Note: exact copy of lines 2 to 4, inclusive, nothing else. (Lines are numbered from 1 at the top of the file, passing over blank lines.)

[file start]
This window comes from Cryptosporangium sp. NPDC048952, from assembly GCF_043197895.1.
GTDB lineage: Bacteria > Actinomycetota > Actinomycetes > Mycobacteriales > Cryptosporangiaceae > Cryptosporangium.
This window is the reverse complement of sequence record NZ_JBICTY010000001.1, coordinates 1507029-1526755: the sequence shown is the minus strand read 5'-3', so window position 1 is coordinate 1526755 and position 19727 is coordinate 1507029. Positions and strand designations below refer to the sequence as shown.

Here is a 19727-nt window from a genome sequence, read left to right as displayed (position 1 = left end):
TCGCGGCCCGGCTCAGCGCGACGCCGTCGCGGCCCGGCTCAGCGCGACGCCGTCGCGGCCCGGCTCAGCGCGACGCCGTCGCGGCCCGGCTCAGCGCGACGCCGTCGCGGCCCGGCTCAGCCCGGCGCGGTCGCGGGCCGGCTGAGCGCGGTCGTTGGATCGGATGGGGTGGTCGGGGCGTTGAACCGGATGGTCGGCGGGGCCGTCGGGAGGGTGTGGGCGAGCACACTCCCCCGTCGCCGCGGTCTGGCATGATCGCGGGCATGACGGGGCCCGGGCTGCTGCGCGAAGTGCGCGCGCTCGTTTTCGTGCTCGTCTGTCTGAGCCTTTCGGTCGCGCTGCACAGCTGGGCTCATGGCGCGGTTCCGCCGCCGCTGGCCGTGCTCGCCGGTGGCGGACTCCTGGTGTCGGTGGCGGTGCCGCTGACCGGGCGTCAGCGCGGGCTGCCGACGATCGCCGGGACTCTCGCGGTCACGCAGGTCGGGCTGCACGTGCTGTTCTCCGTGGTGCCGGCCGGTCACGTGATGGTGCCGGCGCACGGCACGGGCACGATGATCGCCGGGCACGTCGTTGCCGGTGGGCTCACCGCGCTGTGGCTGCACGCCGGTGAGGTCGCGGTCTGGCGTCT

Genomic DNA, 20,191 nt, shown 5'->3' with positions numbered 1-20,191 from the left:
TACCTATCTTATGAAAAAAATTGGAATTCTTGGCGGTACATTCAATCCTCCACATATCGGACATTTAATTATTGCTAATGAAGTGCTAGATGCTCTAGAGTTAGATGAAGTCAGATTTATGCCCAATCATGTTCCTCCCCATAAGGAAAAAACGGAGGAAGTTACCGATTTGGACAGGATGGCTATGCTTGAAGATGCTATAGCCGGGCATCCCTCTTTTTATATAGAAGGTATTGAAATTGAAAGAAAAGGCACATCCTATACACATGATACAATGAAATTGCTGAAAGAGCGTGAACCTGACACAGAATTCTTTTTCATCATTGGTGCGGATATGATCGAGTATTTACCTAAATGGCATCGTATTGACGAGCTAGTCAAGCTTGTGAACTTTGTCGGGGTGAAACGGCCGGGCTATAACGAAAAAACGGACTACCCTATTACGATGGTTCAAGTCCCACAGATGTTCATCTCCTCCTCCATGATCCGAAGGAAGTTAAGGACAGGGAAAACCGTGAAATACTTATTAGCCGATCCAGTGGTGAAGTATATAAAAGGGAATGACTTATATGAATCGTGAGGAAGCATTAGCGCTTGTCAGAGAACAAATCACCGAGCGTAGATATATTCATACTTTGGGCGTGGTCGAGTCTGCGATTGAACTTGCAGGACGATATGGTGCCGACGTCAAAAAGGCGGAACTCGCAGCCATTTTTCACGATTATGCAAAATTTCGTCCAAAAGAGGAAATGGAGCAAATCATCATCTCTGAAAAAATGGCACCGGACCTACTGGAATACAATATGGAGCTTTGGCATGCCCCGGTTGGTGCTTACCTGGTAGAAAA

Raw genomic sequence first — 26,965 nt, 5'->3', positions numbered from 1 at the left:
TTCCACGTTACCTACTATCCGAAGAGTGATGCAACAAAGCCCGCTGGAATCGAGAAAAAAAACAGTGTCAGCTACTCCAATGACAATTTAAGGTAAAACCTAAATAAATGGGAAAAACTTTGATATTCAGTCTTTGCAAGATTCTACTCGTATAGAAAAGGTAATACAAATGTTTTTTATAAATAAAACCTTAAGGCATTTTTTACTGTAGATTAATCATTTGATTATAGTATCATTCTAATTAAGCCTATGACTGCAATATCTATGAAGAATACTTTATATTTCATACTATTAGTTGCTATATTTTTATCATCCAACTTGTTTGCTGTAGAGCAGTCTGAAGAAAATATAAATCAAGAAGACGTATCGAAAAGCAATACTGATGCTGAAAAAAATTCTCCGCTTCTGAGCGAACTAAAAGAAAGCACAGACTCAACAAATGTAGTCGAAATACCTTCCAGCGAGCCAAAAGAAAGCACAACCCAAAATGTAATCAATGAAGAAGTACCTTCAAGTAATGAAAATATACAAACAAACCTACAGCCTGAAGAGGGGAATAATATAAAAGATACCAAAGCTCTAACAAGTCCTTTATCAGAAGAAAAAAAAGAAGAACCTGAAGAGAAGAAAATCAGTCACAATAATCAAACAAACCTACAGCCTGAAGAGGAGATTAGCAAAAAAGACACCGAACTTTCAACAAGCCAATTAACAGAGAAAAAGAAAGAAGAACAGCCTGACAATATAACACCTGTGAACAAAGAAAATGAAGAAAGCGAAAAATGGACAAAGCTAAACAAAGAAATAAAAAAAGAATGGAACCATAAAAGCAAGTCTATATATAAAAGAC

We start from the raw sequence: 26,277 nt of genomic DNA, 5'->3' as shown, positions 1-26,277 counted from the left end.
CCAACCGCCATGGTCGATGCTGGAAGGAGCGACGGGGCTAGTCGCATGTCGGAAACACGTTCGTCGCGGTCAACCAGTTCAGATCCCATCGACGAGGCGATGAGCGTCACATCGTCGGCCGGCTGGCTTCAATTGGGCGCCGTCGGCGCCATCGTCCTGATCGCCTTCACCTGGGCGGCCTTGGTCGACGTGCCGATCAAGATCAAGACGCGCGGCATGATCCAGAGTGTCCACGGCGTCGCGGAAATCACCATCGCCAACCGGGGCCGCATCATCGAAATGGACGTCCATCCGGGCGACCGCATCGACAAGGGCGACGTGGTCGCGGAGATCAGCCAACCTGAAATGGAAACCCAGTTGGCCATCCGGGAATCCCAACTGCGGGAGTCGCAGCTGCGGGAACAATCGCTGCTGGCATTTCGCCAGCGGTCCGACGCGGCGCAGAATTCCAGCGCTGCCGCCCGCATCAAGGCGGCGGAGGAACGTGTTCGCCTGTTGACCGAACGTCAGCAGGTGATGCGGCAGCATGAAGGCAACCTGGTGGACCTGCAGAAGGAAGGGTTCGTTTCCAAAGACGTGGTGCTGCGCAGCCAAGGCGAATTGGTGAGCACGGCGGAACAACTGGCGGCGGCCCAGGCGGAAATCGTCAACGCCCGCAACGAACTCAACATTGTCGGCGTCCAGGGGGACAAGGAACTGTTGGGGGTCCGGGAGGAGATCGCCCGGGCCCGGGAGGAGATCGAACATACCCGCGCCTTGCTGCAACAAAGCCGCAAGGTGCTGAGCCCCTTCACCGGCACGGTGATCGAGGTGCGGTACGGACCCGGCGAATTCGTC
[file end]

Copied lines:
GTDB lineage: Bacteria > Actinomycetota > Actinomycetes > Mycobacteriales > Cryptosporangiaceae > Cryptosporangium.
This window is the reverse complement of sequence record NZ_JBICTY010000001.1, coordinates 1507029-1526755: the sequence shown is the minus strand read 5'-3', so window position 1 is coordinate 1526755 and position 19727 is coordinate 1507029. Positions and strand designations below refer to the sequence as shown.

Here is a 19727-nt window from a genome sequence, read left to right as displayed (position 1 = left end):